Route 1:


Description: This is a route of scenic big-sky. The Okanogan Highlands is also popular with birders, and you may occasionally share the road with mountain bikers. Vehicle traffic is light and local. For several miles, the road curves and climbs through mostly sagebrush before becoming farmland and forests with breathtaking views and lakeside stops. Watch for deer that often congregate along the sides of the road. Chesaw offers a pleasant rest stop. The return trip includes the hill town of Havillah and spectacular views of the Cascades.

Directions: From Oroville, turn east on Central Avenue and left on Cherry Street which becomes the Oroville-Chesaw Highway. Approximately 10 miles up the highway, turn left and follow to Molson. You will return back this same road turning left at the stop back onto the Oroville-Chesaw Highway. After reaching Chesaw, return along the Oroville-Chesaw Highway for 2.5 miles and turn left on Hungry Hollow Road to a left turn onto Havillah Road which takes you 20 miles down to Tonasket. To return to Oroville, take Hwy 97 north.

Time: 2 hours Distance: 71 miles


Eight miles out of Oroville, watch for the turn-off to tiny Molson. Once a boom town, thanks to prospector frenzy and the Poland China Gold Mine that operated here in the early 1900s, Molson has shrunk to a ghost town, (pop. 19). Its outdoor museum contains remnant buildings of what was and is open April through November during daylight hours. More artifacts are housed across the street in the two-story, former brick schoolhouse (open Memorial Day through Labor Day) with a tea room operating during the summer. Just beyond town are Molson Lake and larger 120-acre Sidley Lake, offering riders a scenic spot to turn around. On the way back to the highway, you’ll pass another piece of the Molson history, the town cemetery, a short walk up a dirt road.



Named for Chinese placer miner and merchant, Chee Saw, this once booming town is home to fifteen residents today. On many days the loudest sounds you’ll hear are the crickets. The Chesaw Tavern is the town hub. You may wish to plan your trip to either attend or avoid July 4 when Chesaw’s population balloons to several hundred for the annual amateur rodeo, with lots of booths, bulls and beer. Riders note: To facilitate the arrival of attendees, the road closes until the rodeo begins. Wait it out or pay the small admission fee and you’re good to go. Yee haw!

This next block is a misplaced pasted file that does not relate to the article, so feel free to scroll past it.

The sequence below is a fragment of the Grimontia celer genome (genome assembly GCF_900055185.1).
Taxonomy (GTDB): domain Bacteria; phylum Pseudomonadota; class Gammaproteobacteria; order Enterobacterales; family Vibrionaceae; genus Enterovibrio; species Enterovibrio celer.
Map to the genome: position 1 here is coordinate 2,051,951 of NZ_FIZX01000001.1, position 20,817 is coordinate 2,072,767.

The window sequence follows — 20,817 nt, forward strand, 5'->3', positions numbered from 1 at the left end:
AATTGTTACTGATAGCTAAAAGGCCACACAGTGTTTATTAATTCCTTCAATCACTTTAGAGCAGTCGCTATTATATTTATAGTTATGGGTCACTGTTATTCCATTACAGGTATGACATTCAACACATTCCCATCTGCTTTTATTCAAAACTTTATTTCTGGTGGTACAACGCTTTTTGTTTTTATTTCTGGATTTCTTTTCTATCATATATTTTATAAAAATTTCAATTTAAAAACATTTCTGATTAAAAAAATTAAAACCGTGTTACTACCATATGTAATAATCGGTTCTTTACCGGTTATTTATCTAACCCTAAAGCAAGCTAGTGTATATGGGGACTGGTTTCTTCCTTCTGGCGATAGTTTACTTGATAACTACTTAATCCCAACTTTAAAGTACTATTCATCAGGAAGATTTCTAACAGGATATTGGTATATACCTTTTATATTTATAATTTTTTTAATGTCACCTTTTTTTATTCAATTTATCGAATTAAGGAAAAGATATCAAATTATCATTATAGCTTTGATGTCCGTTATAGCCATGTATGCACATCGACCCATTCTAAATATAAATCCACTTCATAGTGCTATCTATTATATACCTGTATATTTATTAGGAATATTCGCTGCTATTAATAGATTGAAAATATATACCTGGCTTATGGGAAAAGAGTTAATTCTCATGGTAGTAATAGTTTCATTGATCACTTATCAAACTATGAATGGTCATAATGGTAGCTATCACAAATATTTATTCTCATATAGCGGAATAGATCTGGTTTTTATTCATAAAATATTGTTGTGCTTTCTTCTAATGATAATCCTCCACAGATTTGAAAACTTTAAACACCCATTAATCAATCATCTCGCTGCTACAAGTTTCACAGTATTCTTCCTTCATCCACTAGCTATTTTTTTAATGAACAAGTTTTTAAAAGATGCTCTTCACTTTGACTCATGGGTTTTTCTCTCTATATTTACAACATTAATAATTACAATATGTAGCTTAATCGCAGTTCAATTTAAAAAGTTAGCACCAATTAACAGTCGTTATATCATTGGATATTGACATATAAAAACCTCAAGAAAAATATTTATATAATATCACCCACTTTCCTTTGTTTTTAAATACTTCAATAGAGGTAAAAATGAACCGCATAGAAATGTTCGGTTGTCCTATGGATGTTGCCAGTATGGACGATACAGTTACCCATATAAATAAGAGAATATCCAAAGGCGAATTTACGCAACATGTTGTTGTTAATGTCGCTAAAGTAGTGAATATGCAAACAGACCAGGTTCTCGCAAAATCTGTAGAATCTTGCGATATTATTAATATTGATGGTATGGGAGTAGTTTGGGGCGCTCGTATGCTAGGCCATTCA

Immanuel Lutheran Church, Havillah

Immanuel Lutheran Church, Havillah


Settled in the early 1900s, Havillah, meaning land of gold in the Biblical not the geological sense, was once a thriving hill town. Today only a handful of residents inhabit Havillah proper, consisting of photogenic Immanuel Lutheran church, a flour mill-turned school house-turned-antique store with intermittent hours, and a farm house. North of town, up a short dirt road is historic Havillah Cemetery.






Chief Tonasket

Chief Tonasket


Named for Chief Tonasket whose tribal lands stretched along the Okanogan River from a few miles south of present day Tonasket to Oliver, BC, the town of Tonasket is home to 1,032 citizens today. Out-of-towners know the little town of Tonasket for its annual hosting of the Okanogan River Garlic Festival in August and the Okanogan Family Faire (called the Barter Faire by long-time locals) that attracts over 10,000 visitors in October.

Insider tip:
Along Highway 97 at the south edge of Tonasket (west side of highway) is a U.S. Armed Forces Legacy Project, a monument and service center honoring living and deceased American vets.

Detour possibility: Esther Bricques Winery
If you finish arrive in Tonasket near the end of the day, a stop at Esther Bricques makes a relaxing setting for a glass of wine before returning to Oroville. The winery holds weekly wine tastings in combination with live music and other planned activities. Check the schedule ahead of time. Eight miles north of Tonasket on Hwy 97, turn east at O’Neil Rd just north of Ellisforde. Follow signs to Esther Bricques Winery and Vineyard on Swanson Mill Road.

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